Vitamin D: The Coming Nutritional Superstar

Vitamin D – the fat-soluble vitamin primarily obtained through sun exposure – is getting superstar attention.

The beneficial results from recent research and testing of vitamin D are astounding. Originally prescribed only by nutritionists for maintaining bone health and overshadowed by recent health fads like pomegranate juice and the açai berry, recent research suggests vitamin D can decrease the risk of common killers that include cancer, cardiovascular disease, diabetes, and pneumonia.  In fact, one Finnish study followed 1200 children for 30 years and found the children who took a 2000 IU vitamin D every day had an 80% reduced risk of developing Type 1 diabetes.

Who is at Risk for Vitamin D Deficiency? 

Despite the many benefits, an estimated 75% of Americans are vitamin D deficient. Populations close to the equator appear less deficient than those further away and darker skin requires more sun exposure to synthesize vitamin D.

Prolonged deficiency of this nutrient can have serious consequences.  A report from Canada found the cost in human mortality would fall by 37,000 deaths annually if Canadians increased vitamin D levels.

What is the Optimum Vitamin D Dosage?

Scientists still can’t agree on an optimum vitamin D dose.  For years, the Federal Drug Administration has recommended 200 International Units (IU) of vitamin D per day from infancy to age 50.  Most researchers agree this number is outdated and speculate between 1000 and 2000 IU per day would be a beneficial daily dose.

For more detailed information about vitamin D research and links to vitamin D-related articles, visit our Vitamin D resource page.


Brody, Jane E. “What Do You Lack? Probably Vitamin D.” The New York Times – Breaking News, World News & Multimedia. 26 July 2010. Web. 28 July 2010.

Elina, Hypponen. “Intake of Vitamin D and Risk of Type I Diabetes: A Birth-Cohort Study.” Search Journal. The Lancet, 3 Nov. 2001. Web. 28 July 2010.

Grant, W. B. “An Estimate of the Economic Burden and Premature Deaths Due to Vitamin D Deficiency in Canada.” PubMed.com. U.S. National Library of Medicine National Institutes of Health, 29 Mar. 2010. Web. 28 July 2010.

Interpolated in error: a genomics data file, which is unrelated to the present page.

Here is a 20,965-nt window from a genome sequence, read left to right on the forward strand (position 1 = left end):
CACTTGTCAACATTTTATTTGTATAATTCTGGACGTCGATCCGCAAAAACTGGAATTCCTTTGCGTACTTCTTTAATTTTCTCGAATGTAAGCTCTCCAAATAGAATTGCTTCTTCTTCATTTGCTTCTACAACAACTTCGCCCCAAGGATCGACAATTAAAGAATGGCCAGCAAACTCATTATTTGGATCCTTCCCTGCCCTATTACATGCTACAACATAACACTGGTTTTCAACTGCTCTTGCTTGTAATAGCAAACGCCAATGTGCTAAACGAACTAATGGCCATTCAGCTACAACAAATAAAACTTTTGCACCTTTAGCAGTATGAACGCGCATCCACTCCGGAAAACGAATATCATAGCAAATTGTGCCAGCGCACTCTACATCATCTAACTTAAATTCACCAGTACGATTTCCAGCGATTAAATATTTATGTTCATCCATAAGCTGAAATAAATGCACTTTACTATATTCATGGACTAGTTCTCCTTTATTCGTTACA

Vitamin D ‘reduces Risk of Diabetes’BBC News – Home. 2 Nov. 2001. Web. 28 July 2010.

Anne-Marie Chalmers, MD

Born and raised in the United States, Dr. Chalmers graduated from Brown University and completed her medical training at the University of Oslo in Norway. Dr. Chalmers practiced medicine for many years, serving both at high-tech hospitals and as a community health worker in rural Norway. Together with Dr. Martinsen, she later co-founded Wellpride LLLP dba Omega3 Innovations and is the joint holder of several patents that facilitate the ingestion of multiple medication combinations. Today, she serves as the president of Omega3 Innovations.

Published by
Anne-Marie Chalmers, MD
Categories: Uncategorized

Recent Posts

Omega-3 & Pain Relief: Finding the Best Strategy

Are you one among the 1 in 5 Americans grappling with chronic pain, as reported…

1 month ago

The Startling Link Between Skin Care and Eye Health

Dry eye complaints are on the rise worldwide. Many risk factors – including aging and…

4 months ago

Does Taking Fish Oil Lower Cholesterol?

Many people believe that incorporating omega-3s into their diet will solve their cholesterol woes. But…

1 year ago

Melatonin & COVID-19: Can This ‘Sleep Hormone’ Help?

It started with a runny nose and a slight cough. But when his 72-year-old wife…

2 years ago

Is It Good to Store Fish Oil in the Freezer?

Fish oil is a great source of the omega-3 fatty acids we all need for…

2 years ago

Our Favorite Omega-3 Fish Oil Benefits

Omega-3 fish oil certainly has a reputation for delivering a plethora of incredible benefits. And…

2 years ago